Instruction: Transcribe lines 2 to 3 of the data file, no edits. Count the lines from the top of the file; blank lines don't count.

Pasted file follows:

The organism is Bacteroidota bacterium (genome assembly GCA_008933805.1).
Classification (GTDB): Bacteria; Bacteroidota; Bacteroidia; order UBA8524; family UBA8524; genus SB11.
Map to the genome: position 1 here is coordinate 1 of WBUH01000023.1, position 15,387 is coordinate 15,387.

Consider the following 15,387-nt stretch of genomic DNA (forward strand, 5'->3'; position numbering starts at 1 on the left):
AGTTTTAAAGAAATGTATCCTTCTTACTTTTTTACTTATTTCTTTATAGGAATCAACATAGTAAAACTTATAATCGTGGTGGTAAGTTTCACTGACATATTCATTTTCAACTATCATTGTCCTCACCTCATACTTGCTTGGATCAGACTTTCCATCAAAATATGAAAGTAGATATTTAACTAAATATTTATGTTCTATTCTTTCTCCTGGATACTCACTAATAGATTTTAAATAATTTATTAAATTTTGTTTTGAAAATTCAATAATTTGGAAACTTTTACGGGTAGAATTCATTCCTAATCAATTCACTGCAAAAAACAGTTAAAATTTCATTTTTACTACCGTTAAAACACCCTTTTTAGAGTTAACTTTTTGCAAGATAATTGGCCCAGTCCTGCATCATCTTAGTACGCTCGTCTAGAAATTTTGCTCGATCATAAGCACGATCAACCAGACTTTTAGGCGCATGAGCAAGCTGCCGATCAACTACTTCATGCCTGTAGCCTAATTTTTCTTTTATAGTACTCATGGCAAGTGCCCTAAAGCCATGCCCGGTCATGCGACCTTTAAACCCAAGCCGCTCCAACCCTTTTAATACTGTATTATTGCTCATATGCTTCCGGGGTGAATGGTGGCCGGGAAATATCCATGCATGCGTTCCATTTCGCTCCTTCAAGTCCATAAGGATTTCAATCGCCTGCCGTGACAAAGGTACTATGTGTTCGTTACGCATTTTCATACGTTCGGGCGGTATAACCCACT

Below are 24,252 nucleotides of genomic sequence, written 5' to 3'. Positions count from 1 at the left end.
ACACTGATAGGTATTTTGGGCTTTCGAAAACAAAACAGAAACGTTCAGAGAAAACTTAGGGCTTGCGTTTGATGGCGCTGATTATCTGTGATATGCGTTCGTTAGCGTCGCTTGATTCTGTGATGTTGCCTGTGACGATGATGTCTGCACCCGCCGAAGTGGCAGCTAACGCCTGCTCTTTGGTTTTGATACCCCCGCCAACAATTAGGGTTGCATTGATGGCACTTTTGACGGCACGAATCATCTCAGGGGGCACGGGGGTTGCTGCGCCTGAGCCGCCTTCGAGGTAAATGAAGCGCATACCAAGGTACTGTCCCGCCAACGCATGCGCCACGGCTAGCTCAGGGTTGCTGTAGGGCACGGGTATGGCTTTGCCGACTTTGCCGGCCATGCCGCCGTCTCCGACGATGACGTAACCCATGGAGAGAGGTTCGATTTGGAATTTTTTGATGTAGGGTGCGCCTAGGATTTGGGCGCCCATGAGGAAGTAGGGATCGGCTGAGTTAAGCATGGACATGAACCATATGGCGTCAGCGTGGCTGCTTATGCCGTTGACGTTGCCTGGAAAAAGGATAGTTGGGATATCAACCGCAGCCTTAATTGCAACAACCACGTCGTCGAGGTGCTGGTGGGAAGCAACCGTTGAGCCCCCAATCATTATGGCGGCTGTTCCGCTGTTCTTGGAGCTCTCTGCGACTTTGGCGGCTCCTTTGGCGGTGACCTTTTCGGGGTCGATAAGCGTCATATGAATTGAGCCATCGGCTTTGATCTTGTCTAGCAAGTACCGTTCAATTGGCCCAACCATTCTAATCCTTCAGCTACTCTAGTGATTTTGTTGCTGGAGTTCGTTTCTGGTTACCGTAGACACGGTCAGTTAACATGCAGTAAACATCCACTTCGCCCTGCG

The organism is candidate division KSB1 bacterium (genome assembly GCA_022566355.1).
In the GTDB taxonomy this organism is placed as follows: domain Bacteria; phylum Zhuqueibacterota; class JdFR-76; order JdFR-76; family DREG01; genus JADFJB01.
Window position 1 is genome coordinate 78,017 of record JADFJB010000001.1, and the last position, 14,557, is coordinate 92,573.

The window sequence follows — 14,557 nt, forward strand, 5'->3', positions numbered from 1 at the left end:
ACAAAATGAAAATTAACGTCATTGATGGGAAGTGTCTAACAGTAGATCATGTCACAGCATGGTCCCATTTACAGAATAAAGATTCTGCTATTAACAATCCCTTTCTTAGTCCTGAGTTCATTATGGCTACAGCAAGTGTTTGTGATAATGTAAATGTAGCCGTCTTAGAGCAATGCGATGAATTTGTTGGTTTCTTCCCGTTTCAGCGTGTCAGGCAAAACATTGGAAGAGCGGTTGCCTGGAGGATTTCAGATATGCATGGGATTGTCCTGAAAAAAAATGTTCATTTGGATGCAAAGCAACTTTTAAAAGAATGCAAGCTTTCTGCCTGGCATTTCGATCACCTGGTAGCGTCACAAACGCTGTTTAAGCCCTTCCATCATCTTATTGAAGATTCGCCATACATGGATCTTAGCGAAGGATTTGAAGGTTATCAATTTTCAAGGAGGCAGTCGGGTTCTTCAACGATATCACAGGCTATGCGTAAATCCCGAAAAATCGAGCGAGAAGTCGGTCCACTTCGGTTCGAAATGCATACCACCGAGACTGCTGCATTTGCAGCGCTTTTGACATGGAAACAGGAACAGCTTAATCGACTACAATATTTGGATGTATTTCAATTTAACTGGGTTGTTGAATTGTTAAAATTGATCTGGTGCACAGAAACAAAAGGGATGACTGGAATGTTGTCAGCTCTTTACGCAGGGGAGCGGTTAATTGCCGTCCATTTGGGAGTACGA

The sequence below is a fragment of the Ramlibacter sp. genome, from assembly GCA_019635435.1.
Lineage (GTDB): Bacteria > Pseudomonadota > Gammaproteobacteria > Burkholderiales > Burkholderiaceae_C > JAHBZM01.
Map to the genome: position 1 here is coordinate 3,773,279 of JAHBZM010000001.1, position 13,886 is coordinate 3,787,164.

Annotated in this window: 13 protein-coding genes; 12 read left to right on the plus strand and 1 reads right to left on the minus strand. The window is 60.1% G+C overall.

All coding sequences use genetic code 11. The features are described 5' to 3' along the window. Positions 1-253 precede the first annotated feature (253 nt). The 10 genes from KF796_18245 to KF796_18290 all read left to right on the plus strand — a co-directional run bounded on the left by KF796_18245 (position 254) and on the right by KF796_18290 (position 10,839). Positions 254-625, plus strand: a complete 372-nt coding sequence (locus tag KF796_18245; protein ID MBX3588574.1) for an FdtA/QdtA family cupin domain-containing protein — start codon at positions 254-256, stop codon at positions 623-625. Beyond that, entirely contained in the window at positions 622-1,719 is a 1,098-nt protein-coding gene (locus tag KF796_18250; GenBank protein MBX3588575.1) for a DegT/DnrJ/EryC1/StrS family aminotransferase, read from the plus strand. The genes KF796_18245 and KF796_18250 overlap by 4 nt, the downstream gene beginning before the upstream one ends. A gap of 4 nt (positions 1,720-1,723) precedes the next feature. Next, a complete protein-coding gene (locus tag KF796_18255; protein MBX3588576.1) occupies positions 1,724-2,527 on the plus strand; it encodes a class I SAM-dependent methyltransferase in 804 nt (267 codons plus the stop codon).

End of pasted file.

Classification (GTDB): Bacteria; Bacteroidota; Bacteroidia; order UBA8524; family UBA8524; genus SB11.
Map to the genome: position 1 here is coordinate 1 of WBUH01000023.1, position 15,387 is coordinate 15,387.